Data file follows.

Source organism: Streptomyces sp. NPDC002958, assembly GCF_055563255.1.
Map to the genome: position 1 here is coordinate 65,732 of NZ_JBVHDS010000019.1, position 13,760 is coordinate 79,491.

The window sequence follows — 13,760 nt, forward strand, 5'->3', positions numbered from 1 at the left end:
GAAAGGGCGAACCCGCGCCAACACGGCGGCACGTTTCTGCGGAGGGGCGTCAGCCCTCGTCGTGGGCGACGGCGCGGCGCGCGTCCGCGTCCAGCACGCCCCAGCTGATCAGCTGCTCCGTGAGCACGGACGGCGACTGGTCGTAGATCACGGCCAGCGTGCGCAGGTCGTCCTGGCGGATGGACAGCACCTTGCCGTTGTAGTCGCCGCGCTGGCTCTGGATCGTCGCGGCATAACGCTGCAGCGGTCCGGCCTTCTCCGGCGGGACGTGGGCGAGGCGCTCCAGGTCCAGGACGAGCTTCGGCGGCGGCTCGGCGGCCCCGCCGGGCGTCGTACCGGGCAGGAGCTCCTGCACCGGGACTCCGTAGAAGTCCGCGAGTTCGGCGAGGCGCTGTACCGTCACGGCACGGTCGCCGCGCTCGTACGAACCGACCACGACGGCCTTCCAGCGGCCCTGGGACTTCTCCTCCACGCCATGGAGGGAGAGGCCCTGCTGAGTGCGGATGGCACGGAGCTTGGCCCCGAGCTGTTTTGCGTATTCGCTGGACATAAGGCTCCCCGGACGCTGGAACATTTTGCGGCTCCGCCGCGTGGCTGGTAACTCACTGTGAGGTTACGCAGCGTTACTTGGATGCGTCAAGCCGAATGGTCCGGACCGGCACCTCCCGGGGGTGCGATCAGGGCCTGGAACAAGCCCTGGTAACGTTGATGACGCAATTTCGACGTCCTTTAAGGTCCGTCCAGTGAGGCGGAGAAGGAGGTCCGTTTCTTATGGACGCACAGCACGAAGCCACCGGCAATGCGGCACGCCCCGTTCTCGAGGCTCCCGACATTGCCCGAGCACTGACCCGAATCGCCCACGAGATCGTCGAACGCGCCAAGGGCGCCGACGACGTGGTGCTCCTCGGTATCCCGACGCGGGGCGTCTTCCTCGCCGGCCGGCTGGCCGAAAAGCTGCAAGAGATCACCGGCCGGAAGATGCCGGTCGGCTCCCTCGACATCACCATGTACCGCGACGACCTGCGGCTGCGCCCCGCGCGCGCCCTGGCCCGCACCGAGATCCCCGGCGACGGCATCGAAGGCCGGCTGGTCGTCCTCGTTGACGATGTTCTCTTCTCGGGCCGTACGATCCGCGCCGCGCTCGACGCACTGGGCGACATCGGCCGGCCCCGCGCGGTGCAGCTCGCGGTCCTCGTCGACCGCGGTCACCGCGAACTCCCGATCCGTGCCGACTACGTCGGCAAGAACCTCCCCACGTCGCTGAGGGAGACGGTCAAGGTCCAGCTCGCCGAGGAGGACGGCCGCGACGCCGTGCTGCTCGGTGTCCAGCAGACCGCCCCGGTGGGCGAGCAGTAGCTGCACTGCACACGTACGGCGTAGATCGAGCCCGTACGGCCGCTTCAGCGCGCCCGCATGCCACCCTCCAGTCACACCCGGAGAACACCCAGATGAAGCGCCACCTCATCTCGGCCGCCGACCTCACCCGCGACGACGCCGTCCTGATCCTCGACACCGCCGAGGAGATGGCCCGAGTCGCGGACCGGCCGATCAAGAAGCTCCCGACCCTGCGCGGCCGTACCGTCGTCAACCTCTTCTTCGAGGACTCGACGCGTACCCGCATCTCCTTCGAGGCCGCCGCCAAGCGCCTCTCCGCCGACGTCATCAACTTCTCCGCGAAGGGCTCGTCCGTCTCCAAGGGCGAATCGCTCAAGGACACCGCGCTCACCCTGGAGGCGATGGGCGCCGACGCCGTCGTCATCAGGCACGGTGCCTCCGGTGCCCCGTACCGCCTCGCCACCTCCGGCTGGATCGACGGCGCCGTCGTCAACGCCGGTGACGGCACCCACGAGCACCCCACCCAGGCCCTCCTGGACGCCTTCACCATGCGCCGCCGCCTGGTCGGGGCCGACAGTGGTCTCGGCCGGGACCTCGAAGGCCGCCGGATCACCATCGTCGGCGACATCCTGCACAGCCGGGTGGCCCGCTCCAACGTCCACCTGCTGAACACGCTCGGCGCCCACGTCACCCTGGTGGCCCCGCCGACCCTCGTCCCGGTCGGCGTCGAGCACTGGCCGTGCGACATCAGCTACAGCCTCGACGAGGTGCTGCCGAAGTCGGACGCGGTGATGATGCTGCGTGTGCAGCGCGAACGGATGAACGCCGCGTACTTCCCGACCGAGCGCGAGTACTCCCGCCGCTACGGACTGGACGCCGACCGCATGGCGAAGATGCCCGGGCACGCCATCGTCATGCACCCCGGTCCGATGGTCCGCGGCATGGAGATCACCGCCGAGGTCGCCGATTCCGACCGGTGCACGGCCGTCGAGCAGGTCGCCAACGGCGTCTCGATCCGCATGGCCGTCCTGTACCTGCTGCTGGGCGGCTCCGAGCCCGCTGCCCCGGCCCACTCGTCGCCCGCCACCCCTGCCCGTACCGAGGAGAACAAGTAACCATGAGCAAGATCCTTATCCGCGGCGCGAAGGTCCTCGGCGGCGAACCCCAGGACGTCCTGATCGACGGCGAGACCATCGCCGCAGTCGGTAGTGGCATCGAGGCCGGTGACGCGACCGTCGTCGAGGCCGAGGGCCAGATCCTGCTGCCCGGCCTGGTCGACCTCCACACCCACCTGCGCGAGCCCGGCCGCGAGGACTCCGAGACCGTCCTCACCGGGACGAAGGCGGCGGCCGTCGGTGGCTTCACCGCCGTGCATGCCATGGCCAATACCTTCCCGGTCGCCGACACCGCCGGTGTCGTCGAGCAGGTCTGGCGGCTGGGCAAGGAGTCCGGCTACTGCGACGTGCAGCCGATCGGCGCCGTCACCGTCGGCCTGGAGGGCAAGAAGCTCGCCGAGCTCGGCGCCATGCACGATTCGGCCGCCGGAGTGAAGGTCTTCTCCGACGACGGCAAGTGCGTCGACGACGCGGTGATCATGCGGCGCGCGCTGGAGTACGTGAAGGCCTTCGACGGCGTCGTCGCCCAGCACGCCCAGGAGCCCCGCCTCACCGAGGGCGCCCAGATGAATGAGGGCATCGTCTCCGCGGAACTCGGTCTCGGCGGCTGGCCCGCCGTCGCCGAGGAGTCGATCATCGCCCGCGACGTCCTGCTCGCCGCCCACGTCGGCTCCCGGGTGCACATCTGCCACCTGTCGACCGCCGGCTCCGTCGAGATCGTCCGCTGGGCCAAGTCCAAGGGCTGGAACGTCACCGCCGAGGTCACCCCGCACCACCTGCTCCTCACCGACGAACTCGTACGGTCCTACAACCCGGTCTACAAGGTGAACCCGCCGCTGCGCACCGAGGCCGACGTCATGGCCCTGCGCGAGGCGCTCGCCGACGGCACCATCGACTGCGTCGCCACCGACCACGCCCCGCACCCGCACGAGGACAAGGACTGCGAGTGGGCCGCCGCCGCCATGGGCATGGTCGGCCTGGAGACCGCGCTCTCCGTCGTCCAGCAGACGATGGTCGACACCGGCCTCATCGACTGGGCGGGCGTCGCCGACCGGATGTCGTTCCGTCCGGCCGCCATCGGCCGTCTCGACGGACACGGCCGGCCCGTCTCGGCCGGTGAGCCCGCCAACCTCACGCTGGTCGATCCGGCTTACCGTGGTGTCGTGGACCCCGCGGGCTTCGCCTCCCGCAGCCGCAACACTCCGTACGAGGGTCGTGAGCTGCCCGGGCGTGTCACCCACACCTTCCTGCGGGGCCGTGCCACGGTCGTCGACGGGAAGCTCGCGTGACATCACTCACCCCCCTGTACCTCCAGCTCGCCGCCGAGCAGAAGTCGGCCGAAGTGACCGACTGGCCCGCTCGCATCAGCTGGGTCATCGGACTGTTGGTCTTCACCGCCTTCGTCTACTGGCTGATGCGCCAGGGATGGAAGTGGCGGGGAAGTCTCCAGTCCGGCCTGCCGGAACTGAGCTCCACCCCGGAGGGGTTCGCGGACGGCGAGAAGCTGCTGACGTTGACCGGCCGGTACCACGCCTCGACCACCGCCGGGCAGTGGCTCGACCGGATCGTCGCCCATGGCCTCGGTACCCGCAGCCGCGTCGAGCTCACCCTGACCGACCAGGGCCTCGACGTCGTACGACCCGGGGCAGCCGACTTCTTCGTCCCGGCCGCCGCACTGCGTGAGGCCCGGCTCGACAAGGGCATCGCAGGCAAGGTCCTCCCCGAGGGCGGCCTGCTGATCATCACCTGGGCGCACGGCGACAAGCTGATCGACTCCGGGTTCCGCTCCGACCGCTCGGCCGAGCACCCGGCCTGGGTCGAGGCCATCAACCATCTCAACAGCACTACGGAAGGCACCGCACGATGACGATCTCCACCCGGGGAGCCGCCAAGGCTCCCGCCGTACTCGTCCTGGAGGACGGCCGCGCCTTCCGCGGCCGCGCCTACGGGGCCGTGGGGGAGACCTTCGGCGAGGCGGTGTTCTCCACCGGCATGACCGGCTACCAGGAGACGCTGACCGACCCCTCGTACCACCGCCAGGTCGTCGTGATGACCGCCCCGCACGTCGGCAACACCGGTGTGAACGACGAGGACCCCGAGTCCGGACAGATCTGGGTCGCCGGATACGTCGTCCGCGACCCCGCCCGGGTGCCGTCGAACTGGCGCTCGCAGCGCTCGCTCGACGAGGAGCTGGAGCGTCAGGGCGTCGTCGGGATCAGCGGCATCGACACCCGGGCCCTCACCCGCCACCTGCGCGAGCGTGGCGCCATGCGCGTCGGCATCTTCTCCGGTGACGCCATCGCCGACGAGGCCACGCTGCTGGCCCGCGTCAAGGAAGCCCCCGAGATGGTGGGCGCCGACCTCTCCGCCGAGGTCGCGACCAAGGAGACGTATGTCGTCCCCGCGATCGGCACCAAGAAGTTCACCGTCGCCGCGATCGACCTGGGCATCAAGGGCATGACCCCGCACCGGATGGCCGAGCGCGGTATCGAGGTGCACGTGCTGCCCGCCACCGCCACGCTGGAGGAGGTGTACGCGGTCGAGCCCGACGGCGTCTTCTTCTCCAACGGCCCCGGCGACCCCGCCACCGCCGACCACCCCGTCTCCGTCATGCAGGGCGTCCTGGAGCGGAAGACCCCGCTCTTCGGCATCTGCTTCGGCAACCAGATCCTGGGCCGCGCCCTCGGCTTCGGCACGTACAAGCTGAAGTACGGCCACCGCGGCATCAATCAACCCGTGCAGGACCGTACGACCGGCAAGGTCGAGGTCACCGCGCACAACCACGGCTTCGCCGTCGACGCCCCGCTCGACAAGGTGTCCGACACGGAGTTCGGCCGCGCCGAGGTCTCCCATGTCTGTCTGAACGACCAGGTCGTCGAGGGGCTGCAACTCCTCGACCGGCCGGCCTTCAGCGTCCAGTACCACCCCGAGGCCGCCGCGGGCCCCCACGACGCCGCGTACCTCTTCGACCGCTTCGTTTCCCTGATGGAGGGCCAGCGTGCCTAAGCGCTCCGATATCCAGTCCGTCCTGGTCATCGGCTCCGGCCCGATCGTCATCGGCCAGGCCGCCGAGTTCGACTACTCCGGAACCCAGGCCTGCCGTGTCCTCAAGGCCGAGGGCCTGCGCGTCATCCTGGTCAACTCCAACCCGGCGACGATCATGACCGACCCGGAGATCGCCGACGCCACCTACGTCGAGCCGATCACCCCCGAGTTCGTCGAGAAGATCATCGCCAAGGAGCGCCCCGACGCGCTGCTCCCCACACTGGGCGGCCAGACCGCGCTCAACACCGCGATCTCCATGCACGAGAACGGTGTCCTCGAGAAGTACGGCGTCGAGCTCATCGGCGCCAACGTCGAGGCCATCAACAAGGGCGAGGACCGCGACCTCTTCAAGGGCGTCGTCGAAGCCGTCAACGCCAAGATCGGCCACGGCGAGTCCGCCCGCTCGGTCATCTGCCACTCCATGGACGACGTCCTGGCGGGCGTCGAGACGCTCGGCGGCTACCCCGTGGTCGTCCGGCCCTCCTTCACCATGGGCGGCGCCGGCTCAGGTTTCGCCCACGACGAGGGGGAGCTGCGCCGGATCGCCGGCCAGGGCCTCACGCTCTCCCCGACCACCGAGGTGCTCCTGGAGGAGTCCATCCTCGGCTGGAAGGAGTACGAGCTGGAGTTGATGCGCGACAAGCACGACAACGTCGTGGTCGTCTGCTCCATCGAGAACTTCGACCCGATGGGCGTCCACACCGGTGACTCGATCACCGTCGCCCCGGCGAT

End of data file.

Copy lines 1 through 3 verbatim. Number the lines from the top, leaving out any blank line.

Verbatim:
Source organism: Streptomyces sp. NPDC002958, assembly GCF_055563255.1.
Map to the genome: position 1 here is coordinate 65,732 of NZ_JBVHDS010000019.1, position 13,760 is coordinate 79,491.

The window sequence follows — 13,760 nt, forward strand, 5'->3', positions numbered from 1 at the left end: